In the past two weeks, Primary Children’s has seen increased numbers of children admitted to the hospital with serious respiratory disease symptoms, including pneumonia and asthma. Many are testing positive for the family of viruses that includes EV-D68, but we do not have a test that identifies the specific strain. We are waiting on confirmation from the CDC, but we suspect EV-D68 may be here in Utah.

The hospital has increased its surveillance of respiratory illness and is planning for increased numbers of children hospitalized for respiratory illness much earlier than the usual winter season. Parents should know that most children with cold symptoms are not going to get severely ill. However, if a child has difficulty breathing or is wheezing, they should see their primary care provider or seek medical attention. Children with asthma may be more at risk, and they should follow their asthma care plan. If a child with asthma has worsening symptoms, they should see their physician.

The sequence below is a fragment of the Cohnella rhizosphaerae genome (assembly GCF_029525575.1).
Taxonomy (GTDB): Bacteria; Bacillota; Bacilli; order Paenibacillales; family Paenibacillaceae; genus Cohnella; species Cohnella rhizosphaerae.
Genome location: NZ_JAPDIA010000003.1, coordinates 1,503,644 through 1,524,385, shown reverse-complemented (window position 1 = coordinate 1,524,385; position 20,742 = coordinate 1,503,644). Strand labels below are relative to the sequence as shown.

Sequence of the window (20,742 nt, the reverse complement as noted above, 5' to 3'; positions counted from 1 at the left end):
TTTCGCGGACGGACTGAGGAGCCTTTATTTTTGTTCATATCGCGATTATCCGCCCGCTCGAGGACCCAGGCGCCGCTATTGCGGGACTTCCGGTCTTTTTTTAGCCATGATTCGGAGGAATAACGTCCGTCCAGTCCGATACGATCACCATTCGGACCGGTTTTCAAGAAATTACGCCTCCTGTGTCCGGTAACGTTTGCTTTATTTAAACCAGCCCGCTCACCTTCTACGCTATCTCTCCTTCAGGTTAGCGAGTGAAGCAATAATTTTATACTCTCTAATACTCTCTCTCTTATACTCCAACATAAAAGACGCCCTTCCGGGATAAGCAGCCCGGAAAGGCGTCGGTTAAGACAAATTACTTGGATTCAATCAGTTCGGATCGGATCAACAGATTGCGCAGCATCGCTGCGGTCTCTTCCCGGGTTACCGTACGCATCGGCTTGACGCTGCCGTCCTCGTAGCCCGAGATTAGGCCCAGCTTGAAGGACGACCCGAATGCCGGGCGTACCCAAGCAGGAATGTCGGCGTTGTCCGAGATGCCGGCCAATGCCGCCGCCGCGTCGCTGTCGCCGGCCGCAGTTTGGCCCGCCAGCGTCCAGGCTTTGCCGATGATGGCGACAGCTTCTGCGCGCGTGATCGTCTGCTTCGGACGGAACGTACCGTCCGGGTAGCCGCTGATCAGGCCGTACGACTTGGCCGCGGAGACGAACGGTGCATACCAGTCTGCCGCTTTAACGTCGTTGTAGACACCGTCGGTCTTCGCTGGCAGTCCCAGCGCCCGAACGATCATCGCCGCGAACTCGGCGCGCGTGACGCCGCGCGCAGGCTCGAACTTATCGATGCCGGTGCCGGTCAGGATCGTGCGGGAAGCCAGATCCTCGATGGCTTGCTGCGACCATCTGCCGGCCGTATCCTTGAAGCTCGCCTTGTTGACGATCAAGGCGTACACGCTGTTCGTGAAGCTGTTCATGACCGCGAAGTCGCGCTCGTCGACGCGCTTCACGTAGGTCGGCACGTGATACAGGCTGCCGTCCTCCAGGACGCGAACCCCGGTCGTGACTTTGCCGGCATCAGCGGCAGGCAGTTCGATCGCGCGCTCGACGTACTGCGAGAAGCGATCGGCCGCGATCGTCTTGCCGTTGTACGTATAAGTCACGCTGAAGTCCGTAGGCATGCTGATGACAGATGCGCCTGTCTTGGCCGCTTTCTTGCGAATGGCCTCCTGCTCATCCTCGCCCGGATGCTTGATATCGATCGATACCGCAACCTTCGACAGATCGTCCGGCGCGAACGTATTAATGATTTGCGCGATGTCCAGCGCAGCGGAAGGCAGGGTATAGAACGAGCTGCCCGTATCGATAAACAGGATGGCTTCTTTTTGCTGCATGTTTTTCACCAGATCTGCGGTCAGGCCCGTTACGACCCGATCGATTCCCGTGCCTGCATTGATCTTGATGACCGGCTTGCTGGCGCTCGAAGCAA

“People can help protect themselves and their children,” says Dr. Andrew Pavia, Chief of Pediatric Infectious Diseases and Primary Children’s Hospital epidemiologist. “Wash your hands frequently, avoid close contact with people who are sick, disinfect frequently-touched surfaces, and stay home if you are ill.

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Extra Life: How to Play Games and Be a Hero for Kids

familyby Randy Bradford
Father and Extra Life Enthusiast

You probably think that playing games and helping sick children have nothing to do with each other. But that’s only because you haven’t heard about Extra Life.